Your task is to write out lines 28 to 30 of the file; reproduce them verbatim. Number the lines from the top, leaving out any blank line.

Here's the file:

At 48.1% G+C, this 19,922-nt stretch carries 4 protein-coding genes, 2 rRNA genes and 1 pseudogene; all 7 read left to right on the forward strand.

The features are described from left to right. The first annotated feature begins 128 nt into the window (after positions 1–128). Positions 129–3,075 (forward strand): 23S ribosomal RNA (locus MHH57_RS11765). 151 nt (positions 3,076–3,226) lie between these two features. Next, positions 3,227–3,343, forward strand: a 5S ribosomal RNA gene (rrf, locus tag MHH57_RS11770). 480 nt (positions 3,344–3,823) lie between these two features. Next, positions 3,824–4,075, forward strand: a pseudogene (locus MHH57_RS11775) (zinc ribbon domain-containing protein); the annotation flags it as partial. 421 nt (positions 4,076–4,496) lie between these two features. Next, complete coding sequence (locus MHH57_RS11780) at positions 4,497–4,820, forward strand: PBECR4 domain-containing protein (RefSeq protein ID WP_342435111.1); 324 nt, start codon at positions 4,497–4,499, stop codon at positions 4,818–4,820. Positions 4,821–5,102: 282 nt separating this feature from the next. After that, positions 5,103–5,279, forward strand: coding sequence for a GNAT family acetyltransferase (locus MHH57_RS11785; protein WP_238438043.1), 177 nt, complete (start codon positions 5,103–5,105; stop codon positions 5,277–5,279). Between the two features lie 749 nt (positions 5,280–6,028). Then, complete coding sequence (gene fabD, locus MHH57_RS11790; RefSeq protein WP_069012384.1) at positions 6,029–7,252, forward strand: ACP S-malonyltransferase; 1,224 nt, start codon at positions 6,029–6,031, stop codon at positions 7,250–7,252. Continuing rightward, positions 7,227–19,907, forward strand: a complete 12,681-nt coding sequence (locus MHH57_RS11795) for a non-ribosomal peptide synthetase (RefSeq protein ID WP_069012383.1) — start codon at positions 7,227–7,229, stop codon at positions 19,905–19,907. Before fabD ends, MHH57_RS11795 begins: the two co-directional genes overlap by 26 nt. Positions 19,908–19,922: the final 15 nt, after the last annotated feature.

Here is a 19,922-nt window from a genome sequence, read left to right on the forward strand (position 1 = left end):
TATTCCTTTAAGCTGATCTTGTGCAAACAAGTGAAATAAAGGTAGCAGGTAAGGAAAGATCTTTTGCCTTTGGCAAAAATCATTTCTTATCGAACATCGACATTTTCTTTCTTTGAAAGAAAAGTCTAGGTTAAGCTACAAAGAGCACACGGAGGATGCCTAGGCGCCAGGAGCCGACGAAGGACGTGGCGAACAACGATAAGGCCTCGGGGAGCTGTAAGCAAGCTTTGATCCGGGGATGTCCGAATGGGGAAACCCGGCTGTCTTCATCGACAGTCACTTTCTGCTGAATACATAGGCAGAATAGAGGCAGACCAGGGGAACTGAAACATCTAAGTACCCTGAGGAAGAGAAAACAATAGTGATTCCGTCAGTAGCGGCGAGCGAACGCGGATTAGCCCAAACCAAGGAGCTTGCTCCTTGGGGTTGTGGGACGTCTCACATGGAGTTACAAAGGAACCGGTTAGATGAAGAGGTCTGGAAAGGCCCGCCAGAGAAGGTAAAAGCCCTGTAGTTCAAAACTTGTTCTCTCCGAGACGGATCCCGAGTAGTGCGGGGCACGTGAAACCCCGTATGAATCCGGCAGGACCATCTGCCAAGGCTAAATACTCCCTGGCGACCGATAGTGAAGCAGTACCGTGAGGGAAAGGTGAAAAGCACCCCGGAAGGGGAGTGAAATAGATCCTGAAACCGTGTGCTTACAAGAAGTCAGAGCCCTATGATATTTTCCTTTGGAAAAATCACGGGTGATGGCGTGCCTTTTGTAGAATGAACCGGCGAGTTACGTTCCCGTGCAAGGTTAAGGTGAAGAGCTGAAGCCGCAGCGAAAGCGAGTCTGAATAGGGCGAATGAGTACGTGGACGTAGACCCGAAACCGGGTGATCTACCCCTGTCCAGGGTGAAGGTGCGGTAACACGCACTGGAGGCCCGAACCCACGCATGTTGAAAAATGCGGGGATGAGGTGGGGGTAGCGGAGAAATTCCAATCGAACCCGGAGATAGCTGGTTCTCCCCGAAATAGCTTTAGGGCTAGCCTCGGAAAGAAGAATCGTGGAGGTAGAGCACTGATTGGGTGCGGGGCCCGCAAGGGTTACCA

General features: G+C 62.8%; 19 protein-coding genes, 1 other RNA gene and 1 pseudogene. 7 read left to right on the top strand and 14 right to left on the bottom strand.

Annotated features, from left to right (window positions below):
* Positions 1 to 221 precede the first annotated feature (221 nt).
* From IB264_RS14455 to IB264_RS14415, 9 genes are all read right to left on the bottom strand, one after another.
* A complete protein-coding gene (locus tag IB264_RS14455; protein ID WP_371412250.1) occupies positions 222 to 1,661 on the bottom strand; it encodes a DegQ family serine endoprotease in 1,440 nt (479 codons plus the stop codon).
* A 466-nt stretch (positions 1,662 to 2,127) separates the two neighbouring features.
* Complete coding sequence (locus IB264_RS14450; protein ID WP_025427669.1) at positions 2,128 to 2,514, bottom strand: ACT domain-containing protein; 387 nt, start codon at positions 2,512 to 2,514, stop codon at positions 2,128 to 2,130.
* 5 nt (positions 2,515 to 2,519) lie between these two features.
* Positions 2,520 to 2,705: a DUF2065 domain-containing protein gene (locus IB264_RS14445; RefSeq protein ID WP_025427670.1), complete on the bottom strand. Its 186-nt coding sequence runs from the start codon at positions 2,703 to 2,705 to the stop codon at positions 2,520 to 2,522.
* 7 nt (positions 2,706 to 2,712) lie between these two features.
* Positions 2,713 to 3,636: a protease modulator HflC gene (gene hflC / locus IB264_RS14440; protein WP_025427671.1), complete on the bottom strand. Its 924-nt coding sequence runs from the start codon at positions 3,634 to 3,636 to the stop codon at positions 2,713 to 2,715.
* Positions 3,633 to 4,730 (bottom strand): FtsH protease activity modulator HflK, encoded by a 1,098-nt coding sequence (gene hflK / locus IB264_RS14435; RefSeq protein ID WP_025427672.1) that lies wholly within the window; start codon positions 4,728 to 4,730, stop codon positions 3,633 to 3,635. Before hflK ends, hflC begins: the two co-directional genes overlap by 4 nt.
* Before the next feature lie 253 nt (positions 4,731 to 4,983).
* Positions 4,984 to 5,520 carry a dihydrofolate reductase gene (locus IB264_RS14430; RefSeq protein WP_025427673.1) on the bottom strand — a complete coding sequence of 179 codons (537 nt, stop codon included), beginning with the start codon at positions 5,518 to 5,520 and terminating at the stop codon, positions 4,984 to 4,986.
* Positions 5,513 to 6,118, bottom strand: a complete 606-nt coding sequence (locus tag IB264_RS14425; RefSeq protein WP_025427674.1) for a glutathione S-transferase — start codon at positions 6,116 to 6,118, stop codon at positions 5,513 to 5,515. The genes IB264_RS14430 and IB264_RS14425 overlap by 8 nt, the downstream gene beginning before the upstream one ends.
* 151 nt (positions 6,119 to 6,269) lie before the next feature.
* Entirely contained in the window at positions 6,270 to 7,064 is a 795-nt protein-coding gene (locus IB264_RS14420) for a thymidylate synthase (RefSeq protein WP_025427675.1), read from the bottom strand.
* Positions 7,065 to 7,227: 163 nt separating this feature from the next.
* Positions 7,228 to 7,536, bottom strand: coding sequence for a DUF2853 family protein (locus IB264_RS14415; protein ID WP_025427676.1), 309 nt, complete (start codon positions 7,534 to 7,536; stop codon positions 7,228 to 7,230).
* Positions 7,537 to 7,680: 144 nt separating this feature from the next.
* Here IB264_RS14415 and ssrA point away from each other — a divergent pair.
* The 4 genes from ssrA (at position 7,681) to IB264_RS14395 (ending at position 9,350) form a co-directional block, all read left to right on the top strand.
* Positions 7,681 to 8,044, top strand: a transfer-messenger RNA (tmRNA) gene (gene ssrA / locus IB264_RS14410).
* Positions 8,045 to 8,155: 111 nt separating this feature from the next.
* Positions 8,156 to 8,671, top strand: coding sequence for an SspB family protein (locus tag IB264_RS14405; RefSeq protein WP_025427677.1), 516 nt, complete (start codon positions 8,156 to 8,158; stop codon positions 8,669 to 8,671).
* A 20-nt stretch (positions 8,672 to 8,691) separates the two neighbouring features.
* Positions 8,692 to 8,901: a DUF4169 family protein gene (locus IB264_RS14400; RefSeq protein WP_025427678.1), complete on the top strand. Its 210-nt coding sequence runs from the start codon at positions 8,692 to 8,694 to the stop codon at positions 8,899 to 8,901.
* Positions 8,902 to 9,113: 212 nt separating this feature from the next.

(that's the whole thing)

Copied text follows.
* Positions 8,045 to 8,155: 111 nt separating this feature from the next.
* Positions 8,156 to 8,671, top strand: coding sequence for an SspB family protein (locus tag IB264_RS14405; RefSeq protein WP_025427677.1), 516 nt, complete (start codon positions 8,156 to 8,158; stop codon positions 8,669 to 8,671).
* A 20-nt stretch (positions 8,672 to 8,691) separates the two neighbouring features.